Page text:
Wednesday, August 27, 2014

Will the Postal Service be our Model for Reform?

Should things be logical? When we do an analysis, we think we can see congruity in data. For example, if we decrease the speed limit on the interstate, most of us would likely think that should lead to fewer accidents. 

Somehow, things are not working out that way for the U.S. Postal Service. In an August 19, 2014 report cited in the Federal Times the workforce at your United States Postal Service (USPS) is shrinking. In 2008 the service employed 663,000 people, and by 2013 that has been reduced to 491,000; that is 172,000 jobs lost in about five years. About 26% of a workforce eliminated, or about 5% annually on average. 

With reductions in workforce, one might reasonably expect that the expenses associated with the workforce would likewise decrease. According to the Inspector General the Service's workers' compensation costs have grown by 35%. The report identifies several issues that could be contributing to this incongruity. 

The report notes that "light duty" jobs are harder to find within the Postal Service. This agency has moved to leverage technology over the last several decades as has much of the American employment sector. Without a doubt, there are robots and machines doing so much today that was performed by people just ten or twenty years ago. I watched a documentary recently about a robot that retrieves parts in a warehouse to fill orders. It never occurred to me, but they said a major savings with this automation is that they do not air condition the warehouse anymore, and they turn off the lights. The robot works on, apparently oblivious to the working conditions that would not please you or me.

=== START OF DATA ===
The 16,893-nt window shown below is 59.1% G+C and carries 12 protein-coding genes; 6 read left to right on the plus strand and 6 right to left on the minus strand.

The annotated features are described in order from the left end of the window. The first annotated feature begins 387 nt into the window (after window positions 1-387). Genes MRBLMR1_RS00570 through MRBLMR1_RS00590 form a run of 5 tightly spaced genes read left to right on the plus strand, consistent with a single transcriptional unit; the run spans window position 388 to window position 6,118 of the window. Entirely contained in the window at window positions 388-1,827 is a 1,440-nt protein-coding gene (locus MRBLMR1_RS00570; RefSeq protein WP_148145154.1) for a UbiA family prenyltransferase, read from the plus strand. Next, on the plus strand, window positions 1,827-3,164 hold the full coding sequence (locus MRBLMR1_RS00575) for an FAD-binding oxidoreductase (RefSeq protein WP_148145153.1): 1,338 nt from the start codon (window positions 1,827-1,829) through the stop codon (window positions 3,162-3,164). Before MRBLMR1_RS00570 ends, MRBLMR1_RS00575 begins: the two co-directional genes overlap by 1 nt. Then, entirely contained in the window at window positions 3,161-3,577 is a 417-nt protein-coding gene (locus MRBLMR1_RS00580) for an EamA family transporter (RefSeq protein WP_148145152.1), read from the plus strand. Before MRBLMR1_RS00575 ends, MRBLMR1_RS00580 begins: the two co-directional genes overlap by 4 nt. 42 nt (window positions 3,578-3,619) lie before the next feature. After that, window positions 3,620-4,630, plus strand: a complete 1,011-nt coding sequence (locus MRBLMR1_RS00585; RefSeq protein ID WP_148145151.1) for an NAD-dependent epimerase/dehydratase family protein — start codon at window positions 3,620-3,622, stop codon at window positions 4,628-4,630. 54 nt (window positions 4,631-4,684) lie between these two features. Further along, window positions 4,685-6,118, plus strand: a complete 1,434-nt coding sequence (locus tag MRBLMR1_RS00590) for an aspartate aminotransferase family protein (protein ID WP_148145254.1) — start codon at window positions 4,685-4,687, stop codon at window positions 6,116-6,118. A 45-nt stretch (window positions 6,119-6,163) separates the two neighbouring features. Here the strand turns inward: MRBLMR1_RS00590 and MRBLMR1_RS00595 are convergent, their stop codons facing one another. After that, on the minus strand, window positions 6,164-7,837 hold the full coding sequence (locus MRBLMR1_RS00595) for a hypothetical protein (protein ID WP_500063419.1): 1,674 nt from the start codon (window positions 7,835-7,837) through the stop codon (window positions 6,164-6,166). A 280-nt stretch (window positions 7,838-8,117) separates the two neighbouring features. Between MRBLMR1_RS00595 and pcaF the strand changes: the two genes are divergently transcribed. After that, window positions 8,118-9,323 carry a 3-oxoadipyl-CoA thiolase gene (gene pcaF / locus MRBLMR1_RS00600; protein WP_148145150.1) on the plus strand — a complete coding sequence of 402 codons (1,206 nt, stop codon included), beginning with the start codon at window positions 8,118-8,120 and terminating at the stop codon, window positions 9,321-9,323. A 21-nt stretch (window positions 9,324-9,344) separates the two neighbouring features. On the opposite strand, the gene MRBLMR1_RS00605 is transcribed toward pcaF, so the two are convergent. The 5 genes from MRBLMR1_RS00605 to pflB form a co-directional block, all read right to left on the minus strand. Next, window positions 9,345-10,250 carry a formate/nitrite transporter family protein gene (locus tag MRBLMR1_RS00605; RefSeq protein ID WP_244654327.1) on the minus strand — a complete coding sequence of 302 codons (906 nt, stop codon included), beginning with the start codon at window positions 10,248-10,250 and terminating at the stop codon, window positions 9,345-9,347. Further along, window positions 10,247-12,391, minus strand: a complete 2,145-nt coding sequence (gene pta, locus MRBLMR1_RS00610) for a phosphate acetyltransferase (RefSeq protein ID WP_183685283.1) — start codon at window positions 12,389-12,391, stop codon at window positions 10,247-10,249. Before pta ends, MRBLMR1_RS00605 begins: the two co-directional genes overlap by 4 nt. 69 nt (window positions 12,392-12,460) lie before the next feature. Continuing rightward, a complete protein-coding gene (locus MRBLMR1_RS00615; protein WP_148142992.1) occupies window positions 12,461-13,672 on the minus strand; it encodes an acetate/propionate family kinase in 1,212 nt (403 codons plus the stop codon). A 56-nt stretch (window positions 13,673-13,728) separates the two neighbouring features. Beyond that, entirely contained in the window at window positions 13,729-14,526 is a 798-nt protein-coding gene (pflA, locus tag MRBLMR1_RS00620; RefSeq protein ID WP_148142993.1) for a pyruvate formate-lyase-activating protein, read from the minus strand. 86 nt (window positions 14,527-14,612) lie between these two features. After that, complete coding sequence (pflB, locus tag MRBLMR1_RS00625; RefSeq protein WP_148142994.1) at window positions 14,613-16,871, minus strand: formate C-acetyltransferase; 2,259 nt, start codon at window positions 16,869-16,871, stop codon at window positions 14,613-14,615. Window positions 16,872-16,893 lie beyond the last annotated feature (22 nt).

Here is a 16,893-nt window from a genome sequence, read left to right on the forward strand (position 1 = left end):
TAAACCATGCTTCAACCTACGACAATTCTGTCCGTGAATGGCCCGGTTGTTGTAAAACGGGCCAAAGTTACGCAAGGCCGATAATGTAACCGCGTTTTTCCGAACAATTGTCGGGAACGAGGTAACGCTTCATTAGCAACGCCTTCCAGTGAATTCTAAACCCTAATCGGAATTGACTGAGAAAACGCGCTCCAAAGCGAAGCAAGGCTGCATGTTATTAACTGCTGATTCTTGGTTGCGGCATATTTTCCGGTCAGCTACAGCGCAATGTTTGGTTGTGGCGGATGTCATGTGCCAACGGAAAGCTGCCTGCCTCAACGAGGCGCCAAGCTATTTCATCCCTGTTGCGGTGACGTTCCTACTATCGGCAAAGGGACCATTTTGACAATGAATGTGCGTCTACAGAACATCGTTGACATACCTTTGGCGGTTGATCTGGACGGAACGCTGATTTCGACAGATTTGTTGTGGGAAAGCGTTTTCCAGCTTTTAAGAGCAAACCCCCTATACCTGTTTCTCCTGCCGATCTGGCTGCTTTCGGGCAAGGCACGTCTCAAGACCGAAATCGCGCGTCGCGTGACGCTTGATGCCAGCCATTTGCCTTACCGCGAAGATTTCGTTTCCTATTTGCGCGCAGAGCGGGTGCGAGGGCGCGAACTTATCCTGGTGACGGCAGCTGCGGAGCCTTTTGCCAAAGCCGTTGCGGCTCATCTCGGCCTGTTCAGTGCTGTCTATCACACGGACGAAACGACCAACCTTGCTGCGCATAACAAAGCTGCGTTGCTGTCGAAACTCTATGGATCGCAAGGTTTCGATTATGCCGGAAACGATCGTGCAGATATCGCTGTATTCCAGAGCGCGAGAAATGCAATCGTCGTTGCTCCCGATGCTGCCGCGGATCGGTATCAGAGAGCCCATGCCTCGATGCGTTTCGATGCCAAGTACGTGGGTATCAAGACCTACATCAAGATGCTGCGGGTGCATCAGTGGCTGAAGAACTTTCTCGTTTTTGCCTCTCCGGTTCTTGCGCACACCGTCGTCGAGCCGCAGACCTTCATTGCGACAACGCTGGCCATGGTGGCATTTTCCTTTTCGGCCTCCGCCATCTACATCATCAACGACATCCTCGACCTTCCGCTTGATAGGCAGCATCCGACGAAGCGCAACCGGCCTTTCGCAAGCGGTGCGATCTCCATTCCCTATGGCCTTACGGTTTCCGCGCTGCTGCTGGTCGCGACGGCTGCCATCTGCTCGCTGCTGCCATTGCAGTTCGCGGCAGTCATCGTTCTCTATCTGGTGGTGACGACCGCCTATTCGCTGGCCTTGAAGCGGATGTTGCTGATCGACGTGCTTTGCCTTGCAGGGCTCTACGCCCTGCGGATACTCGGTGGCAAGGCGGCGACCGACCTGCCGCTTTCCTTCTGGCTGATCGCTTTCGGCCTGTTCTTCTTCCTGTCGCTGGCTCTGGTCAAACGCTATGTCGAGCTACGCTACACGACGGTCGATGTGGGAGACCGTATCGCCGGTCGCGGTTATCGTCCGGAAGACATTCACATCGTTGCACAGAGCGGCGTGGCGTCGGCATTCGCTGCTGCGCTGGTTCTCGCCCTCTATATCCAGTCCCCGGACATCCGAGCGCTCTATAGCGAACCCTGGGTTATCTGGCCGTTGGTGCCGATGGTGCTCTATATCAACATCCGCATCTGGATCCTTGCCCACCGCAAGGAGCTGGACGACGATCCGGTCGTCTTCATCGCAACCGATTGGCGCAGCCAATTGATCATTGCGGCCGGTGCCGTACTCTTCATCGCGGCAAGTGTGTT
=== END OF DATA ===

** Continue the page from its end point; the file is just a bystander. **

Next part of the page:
The report also notes that there is a degree of their cost increase attributable to the fact that their workforce is older. The say that us older people are "more prone to injuries and slower to recover."

Curiously, they also report that somehow the cost of workers' compensation became disparate between the government and private industry. According to the Inspector General, private industry pays about $.73 per work hour for private workers' compensation, while the Postal Service pays about $1.16.  That is a difference of about 60% more paid by the USPS.

According to the USPS it cost $.03 to send a one-half ounce letter in 1863. The measure changed to a rate ($.02) per ounce in 1885. Thus, rates for mail were decreasing (think of the expanding nature of rail in that era; technology can change things for the better). According to Westegg's inflation calculator, that $.03 in 1865 should be $.45 in 2013. According to the USPS, the rate was actually $.46, so their fees for service over a very long period (150 years) is pretty consistent with inflation. 

The problem with that analysis is that the USPS is losing money at the rates they are charging. How much? As much as $25 million dollars per day in the  last quarter of 2012. In August 2013, the New York Times reported that had vastly improved with the USPS losing only $8 million per day in the third quarter of 2013. The improvements in their losses are attributed to "cost cutting measures and strong growth in e-commerce deliveries." As an aside, the USPS spent $32 million sponsoring Lance Armstrong's cycling team (did anyone learn of the USPS services or decide to use them through this strategic advertising?).